Harry Truman on the "Harvest of Shame": What Hysteria Does to Us 130

Keeping Your Head When All About You Are Losing Theirs 135

4 Violence & Vigilantes

Introduction 139

Los Angeles, April 29 to May 1, 1992: Dance of Destruction 144

Riffraff or Resister? 149

The Beast Within 151

Lynching: Thinking About the Unthinkable 155

An Outcome "Altogether Predictable" 158

Mark Twain: "The Pitifulest Thing Out Is a Mob" 162

"The Men Snarled and Shouted

As They Flung Their Stones" 167

Rwanda: When the Mob Is the State, Horror Becomes Ordinary 171

Keeping Your Head When All About You Are Losing Theirs 176

5 Leaders & Followers

Introduction 181

Der Führer: The Voice of the Mob 187

Lemming See, Lemming Do 192

Following the Leader: The Violence of Nonviolence 194

Leading the Followers: Fire Within Fire 196

Off with Their Heads 200

A Little Knowledge Is a Dangerous Thing 204

Hans Christian Andersen's Tale of Leaders & Yes-Men 205

The Mind of the Mob: Stupidity Accumulates, but Also Heroism 210

Rudyard Kipling on Leading and Following 215

Keeping Your Head When All About You Are Losing Theirs 217

Acknowledgments 219

Text Credits 221

Illustration and Photo Credits 225

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Interviews & Essays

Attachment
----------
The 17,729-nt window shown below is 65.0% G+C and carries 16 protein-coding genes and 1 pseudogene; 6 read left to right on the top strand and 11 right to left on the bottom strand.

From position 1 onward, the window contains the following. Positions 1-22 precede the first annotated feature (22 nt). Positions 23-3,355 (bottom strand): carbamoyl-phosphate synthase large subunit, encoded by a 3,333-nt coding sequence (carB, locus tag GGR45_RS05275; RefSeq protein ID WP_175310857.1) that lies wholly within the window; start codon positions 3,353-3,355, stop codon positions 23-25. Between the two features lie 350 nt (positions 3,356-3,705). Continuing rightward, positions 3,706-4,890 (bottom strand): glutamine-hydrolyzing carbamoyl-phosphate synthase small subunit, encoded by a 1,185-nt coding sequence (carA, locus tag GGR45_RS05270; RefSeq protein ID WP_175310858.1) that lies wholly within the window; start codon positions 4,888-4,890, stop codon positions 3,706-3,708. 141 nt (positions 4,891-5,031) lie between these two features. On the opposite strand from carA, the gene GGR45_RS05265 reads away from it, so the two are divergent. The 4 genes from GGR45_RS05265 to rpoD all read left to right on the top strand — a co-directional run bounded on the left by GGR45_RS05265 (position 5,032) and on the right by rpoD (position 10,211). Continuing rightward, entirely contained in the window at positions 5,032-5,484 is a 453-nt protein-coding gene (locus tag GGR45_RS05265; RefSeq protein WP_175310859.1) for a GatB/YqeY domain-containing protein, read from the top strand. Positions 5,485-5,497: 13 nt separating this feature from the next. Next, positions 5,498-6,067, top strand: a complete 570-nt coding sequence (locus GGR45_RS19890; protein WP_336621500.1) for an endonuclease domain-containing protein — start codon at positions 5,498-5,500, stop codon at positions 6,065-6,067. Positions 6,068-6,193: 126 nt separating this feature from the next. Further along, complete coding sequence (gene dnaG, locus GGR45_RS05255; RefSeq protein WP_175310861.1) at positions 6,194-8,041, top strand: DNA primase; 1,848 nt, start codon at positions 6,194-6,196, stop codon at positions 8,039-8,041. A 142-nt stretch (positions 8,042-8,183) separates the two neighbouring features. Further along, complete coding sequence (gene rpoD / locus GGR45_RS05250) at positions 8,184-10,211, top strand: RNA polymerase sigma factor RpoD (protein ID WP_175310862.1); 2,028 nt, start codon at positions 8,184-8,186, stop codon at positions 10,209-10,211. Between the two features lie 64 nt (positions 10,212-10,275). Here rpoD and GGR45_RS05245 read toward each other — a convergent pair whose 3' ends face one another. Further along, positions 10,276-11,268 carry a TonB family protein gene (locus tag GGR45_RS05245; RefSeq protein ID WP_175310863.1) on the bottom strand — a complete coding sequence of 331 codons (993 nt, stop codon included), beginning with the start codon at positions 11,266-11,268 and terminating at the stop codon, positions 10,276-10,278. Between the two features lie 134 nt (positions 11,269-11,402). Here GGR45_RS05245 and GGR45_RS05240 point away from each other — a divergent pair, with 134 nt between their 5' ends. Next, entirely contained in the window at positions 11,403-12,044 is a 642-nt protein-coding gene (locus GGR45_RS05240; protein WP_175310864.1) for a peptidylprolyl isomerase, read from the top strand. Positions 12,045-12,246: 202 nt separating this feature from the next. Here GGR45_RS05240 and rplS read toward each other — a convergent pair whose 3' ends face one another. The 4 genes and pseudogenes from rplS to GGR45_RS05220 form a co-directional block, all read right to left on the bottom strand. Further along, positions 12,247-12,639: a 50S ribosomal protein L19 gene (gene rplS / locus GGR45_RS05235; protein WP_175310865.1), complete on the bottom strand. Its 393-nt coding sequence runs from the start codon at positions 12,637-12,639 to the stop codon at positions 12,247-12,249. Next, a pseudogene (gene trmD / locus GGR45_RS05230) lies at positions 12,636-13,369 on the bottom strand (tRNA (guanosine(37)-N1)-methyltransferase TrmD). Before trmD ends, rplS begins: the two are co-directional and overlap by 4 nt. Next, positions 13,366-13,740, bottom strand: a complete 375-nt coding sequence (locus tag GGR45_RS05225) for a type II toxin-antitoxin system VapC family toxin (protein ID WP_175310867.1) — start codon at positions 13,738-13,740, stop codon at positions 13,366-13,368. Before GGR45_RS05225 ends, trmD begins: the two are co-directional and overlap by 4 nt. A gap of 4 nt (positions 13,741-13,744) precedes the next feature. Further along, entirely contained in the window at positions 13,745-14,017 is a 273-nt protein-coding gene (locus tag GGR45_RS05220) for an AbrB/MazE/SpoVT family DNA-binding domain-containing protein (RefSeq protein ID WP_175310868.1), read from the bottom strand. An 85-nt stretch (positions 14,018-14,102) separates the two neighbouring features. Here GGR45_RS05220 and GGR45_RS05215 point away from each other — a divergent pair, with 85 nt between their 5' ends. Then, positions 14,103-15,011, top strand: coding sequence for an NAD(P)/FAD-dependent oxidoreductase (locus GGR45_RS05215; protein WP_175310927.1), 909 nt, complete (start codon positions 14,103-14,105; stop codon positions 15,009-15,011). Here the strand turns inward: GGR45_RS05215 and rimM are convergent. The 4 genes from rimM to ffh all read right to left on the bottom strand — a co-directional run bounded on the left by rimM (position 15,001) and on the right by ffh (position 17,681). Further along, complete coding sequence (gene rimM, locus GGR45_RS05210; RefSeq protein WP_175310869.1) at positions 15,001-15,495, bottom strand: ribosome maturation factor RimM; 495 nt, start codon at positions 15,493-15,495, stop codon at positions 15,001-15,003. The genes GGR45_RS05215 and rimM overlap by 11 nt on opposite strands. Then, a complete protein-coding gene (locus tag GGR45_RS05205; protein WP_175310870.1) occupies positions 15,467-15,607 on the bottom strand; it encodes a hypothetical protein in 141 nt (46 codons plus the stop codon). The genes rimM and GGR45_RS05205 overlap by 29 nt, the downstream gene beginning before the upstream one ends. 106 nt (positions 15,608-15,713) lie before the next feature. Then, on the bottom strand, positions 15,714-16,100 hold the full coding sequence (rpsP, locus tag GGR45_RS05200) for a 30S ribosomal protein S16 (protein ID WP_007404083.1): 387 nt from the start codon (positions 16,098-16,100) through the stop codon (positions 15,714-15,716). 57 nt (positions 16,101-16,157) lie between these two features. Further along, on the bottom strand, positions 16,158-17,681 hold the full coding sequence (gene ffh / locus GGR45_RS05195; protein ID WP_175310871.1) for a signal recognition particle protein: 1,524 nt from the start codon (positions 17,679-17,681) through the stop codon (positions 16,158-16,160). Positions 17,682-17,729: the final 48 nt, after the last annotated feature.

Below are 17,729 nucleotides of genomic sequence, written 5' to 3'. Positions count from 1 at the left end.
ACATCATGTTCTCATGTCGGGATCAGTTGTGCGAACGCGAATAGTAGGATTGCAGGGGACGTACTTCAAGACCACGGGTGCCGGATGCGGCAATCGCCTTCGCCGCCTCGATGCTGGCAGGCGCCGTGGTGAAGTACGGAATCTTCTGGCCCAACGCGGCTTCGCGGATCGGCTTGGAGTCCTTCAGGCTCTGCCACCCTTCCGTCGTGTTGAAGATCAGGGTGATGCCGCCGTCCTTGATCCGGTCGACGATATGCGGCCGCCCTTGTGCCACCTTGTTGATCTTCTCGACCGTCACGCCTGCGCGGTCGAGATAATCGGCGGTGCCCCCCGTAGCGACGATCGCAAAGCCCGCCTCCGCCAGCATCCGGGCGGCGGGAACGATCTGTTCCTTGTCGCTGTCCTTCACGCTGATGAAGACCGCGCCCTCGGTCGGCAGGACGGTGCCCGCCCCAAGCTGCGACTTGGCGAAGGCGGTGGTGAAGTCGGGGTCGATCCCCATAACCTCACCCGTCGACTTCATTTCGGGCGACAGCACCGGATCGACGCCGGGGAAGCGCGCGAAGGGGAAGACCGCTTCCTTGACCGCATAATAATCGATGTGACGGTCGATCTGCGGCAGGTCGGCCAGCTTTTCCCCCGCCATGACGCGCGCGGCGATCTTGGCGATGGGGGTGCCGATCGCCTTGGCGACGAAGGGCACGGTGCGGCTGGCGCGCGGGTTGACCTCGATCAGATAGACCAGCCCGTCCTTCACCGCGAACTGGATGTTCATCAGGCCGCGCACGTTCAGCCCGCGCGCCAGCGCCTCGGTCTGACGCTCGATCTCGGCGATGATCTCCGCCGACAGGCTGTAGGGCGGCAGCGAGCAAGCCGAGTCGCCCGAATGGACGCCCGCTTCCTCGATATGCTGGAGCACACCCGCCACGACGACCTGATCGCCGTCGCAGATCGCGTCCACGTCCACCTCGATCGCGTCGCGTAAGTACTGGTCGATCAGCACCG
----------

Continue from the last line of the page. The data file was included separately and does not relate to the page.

Rumor, Panic, and the Fortunes of the Market
I was a student at Syracuse University in 1950 when I first encountered the two classic studies of mob psychology, Charles MacKay's Extraordinary Popular Delusions and the Madness of Crowds and Gustave Le Bon's The Crowd. Even though neither book had been published in the 20th century -- MacKay's first appeared in 1841; Le Bon's, in 1897 -- both helped explain much that had been troubling me in those postwar years: why, for example, why investors so often followed the herd and why whole nations could seem to abandon any sense of individual morality under the sway of powerful leaders. Half a century later, we live in a world far more complex and interconnected than either man could have ever conceived, but for all our sophistication, so much of our behavior is still driven by the same determinants they identified: peer pressure and the power of rumor, fear, and panic to create their own realities, whether the subject is the dot-com stock market bubble, unruly football fans, or urban riots.